Rapacciuolo G, Ball-Damerow JE, Zeilinger AR, Resh VH

In a world of rapid environmental change, effective biodiversity conservation and management relies on our ability to detect changes in species occurrence. While long-term, standardized monitoring is ideal for detecting change, such monitoring is costly and rare. An alternative approach is to use historical records from natural history collections as a baseline to compare with recent observations. Using a database of opportunistic museum and citizen science records, we found significant declines in occupancy in eight and significant increases in six species in the period 1900-2013, consistent with estimates of change obtained using more standardized resurvey data. Our findings indicate that our approach enables robust estimates of temporal trends from opportunistic specimen and observation data, thus facilitating the use of these data in biodiversity conservation and management.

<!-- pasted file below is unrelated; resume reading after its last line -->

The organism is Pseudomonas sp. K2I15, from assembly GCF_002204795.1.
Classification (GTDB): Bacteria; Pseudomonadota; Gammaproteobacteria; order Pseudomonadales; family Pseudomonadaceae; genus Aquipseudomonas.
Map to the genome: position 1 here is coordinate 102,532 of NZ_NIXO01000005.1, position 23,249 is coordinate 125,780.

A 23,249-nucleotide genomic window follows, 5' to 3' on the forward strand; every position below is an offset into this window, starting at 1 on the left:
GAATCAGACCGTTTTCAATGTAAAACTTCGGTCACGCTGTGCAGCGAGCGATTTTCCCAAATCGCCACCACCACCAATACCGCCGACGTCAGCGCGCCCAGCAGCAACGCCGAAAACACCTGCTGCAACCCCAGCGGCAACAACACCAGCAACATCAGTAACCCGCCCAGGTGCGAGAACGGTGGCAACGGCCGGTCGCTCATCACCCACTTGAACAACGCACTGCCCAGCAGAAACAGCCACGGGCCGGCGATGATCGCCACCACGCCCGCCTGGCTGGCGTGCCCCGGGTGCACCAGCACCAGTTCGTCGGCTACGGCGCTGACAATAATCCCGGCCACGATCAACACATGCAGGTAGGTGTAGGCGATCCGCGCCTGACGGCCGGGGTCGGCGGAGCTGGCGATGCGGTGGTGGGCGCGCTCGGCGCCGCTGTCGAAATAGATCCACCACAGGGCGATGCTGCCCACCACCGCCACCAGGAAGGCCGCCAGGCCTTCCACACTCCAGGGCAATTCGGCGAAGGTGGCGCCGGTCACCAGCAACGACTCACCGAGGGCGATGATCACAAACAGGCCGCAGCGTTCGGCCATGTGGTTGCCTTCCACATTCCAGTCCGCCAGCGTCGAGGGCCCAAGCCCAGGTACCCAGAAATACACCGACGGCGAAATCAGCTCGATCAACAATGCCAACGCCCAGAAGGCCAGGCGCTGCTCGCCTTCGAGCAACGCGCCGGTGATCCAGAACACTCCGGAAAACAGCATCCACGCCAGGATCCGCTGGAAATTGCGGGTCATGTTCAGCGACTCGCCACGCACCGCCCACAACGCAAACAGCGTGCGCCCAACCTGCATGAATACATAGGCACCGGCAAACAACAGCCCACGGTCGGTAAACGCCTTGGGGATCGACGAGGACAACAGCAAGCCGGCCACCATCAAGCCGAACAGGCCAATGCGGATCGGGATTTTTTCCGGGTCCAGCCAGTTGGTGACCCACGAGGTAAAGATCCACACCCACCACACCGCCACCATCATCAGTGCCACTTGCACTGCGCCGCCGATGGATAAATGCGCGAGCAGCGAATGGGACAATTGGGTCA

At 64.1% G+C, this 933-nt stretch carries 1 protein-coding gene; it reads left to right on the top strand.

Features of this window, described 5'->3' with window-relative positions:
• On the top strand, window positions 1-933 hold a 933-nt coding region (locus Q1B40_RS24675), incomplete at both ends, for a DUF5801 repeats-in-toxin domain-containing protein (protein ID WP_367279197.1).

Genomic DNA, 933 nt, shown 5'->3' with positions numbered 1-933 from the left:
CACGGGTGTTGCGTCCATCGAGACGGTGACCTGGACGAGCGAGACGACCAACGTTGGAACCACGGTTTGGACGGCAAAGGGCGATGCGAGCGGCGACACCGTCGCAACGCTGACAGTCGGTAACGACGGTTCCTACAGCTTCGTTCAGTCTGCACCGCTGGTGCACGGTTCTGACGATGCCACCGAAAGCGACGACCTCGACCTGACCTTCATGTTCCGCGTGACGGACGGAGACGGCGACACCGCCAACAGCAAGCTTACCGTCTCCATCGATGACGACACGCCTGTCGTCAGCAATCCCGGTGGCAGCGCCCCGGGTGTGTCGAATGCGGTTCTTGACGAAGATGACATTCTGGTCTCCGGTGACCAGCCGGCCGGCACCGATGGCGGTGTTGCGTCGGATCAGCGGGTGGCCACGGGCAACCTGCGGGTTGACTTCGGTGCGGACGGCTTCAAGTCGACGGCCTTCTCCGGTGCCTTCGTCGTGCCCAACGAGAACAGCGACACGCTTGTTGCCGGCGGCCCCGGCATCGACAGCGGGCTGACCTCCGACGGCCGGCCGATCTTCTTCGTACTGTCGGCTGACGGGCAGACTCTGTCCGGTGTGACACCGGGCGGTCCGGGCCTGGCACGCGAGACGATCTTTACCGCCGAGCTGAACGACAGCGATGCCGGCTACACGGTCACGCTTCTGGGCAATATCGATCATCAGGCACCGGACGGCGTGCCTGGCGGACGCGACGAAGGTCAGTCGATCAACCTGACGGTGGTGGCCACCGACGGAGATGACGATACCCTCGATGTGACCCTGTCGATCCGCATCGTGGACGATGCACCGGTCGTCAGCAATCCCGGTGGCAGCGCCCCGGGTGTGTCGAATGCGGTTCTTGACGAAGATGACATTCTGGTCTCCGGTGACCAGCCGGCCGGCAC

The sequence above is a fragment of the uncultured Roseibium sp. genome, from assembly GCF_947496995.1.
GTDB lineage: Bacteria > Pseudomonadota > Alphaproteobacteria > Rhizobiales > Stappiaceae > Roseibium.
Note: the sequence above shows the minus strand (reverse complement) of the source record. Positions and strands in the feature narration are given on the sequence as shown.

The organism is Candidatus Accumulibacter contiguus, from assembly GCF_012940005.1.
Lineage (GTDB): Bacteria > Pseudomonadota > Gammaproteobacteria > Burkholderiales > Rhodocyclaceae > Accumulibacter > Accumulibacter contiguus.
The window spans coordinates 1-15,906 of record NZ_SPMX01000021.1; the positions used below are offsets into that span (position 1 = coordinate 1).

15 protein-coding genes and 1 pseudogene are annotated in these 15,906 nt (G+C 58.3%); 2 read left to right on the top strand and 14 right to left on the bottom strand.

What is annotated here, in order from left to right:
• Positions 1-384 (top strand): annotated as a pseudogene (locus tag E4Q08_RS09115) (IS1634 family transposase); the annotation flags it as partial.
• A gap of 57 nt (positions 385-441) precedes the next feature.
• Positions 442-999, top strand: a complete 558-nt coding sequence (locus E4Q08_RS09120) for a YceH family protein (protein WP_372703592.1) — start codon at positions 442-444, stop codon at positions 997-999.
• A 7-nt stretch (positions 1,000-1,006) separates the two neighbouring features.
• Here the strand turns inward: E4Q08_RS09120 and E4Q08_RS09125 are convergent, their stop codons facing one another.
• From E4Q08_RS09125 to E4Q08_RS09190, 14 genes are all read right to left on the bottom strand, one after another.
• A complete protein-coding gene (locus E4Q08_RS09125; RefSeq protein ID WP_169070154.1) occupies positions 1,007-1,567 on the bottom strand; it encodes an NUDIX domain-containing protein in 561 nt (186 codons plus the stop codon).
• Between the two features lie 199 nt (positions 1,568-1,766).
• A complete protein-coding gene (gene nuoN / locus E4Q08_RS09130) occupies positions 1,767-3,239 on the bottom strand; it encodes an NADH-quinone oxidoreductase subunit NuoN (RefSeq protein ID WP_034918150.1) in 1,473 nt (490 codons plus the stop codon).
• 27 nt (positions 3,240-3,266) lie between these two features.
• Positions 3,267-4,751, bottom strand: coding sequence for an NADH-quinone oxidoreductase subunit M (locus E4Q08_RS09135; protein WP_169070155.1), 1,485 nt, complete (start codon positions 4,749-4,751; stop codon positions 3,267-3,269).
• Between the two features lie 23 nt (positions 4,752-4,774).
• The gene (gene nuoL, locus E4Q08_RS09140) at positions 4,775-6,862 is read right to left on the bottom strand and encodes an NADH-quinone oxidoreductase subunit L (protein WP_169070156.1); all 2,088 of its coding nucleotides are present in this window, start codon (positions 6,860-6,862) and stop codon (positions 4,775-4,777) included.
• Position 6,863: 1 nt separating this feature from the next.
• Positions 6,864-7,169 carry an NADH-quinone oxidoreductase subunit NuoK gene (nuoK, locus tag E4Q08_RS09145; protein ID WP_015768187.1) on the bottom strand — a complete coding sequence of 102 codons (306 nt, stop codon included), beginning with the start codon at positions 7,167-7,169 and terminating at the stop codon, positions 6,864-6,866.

Biodiversity and Conservation 26

Keywords: Bayesian occupancy models, population change, natural history collections, citizen science, detection bias, dragonflies, traits, temperature, NIMBLE